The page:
According to footage, Rice was shot within two seconds of the police officer’s pulling up in his car. The killer, Timothy Loehmann, had been judged unfit for police work two years ago by his then-employer, Independence (OH), that cited his “dismal” handgun performance. An investigation into Cleveland’s police division for the past 18 months revealed that officers “carelessly fire their weapons, placing themselves, subjects, and bystanders at unwarranted risk of serious injury or death.” Two examples were police shooting an unarmed hit-and-run suspect in the neck and firing 24 rounds in a residential neighborhood, hitting 14 parked cars and another six hits of houses. A police chase two years ago used at least 62 vehicles and 137 bullets to kill two unarmed black suspects, each sustaining over 20 gunshot wounds.

Last spring, a police officer, 47-year-old Frank Phillips, was photographed choking a drunken student at an end-of-the-year party at the University of Tennessee. Two other police officers handcuffed the man. Within hours of the photo being published in the UK Daily Mail, Phillips was fired, and the officers handcuffing him were placed on leave. The choked man is white and still alive.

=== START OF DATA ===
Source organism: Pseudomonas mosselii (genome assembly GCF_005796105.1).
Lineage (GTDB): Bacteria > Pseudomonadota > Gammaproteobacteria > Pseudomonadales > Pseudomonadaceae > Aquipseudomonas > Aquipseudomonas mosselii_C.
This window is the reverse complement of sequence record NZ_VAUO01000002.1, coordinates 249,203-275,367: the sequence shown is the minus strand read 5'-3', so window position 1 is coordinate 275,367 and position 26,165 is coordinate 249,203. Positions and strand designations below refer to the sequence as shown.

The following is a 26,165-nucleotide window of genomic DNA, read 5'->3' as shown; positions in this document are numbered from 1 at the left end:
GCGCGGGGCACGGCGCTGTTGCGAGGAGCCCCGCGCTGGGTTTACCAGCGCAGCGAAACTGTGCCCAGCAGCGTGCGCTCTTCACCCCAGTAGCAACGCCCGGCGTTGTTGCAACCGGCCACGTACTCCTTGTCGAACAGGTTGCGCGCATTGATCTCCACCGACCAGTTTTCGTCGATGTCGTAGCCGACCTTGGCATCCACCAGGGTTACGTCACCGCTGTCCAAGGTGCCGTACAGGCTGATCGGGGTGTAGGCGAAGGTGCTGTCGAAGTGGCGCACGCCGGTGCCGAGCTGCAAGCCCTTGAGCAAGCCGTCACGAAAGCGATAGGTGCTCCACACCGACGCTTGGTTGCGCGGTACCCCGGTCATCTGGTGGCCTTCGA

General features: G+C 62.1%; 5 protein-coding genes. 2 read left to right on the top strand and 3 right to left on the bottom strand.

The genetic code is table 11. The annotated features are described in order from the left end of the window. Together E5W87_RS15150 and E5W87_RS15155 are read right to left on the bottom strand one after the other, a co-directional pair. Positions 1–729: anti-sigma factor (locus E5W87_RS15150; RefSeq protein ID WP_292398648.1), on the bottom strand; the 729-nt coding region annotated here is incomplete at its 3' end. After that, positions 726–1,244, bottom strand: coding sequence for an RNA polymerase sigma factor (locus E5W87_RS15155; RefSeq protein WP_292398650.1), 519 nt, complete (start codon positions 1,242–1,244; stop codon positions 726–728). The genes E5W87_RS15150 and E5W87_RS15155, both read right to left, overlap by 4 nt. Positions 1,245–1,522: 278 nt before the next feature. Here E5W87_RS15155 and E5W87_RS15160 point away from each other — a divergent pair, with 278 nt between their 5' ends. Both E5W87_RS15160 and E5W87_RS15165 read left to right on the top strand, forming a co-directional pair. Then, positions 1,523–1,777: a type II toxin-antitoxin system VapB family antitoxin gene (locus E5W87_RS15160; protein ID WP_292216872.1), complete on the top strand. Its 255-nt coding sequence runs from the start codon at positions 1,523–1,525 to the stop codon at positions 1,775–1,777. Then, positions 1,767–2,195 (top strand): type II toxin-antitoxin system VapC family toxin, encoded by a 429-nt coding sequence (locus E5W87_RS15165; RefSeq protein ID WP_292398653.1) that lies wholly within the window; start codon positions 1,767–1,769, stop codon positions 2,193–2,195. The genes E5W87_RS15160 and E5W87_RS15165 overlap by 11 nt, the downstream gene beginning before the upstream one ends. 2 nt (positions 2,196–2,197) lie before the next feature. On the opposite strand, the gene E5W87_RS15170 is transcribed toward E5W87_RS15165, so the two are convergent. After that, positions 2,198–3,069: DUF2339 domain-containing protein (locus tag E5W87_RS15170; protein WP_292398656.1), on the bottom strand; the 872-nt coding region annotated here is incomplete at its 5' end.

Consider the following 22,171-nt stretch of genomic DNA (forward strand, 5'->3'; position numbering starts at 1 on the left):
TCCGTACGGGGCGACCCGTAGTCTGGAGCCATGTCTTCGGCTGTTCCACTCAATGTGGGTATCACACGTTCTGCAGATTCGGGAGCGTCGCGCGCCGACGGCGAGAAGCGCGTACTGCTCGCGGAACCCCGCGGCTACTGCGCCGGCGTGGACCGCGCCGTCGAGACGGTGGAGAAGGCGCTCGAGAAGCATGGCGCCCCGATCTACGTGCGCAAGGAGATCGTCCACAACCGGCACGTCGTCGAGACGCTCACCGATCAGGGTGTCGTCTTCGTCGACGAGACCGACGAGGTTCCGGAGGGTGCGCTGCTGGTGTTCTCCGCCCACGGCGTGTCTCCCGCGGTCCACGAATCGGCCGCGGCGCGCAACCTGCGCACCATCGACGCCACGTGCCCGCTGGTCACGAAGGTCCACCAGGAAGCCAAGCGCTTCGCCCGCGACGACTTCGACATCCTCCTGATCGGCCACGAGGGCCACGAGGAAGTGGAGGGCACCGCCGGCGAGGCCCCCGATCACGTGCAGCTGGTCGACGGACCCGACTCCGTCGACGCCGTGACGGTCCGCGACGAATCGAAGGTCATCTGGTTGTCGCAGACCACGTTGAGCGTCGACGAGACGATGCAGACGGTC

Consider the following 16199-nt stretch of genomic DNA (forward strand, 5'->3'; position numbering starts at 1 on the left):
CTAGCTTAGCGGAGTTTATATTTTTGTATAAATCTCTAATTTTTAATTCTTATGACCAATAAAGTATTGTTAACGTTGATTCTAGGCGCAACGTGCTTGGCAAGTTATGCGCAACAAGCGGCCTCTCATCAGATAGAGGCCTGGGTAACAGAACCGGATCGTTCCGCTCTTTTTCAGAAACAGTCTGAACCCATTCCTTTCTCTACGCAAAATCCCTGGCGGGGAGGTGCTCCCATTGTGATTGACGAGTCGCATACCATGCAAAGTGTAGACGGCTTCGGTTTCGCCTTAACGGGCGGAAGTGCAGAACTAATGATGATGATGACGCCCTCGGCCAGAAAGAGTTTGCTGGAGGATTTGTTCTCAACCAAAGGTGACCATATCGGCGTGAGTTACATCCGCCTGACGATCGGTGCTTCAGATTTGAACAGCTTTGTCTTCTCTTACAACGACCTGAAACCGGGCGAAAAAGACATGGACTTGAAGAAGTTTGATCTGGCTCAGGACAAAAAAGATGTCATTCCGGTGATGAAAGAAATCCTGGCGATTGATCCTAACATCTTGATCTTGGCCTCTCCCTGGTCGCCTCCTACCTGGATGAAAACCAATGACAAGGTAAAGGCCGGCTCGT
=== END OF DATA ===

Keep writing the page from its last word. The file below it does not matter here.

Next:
Ethan Couch is still alive after he killed four people and injured two others in a drunken joy ride. He is now safe in an upscale rehab facility and facing another nine years of rehabilitation and probation. Kevin Miner, who kicked an officer and broke his hand when found hiding in a stranger’s basement, was arrested with no one shot or otherwise hurt. Cliven Bundy is considered a hero after he organized an army in Nevada that threatened government officials with high-powered weapons. All these men are white. White people are inconvenienced; black people are killed. Much more information is available at hashtag #CrimingWhileWhite where white people are recording their easy escapes from police action after committing crimes.

Satirist Andy Borowitz has a solution for the grand jury lack of indictment: supply them with eyes. Dorrinson is a mythical senator used in several of Borowitz’s columns. In this one he said:

“Body cameras are an important part of the solution. But I strongly believe that if you take video evidence and add eyes, the combination would be unstoppable.” [In response to the request for working brains:] “Yes, in a perfect world, all grand juries would have brains. But progress is an incremental thing. Let’s start with eyes and eventually work our way up to brains.”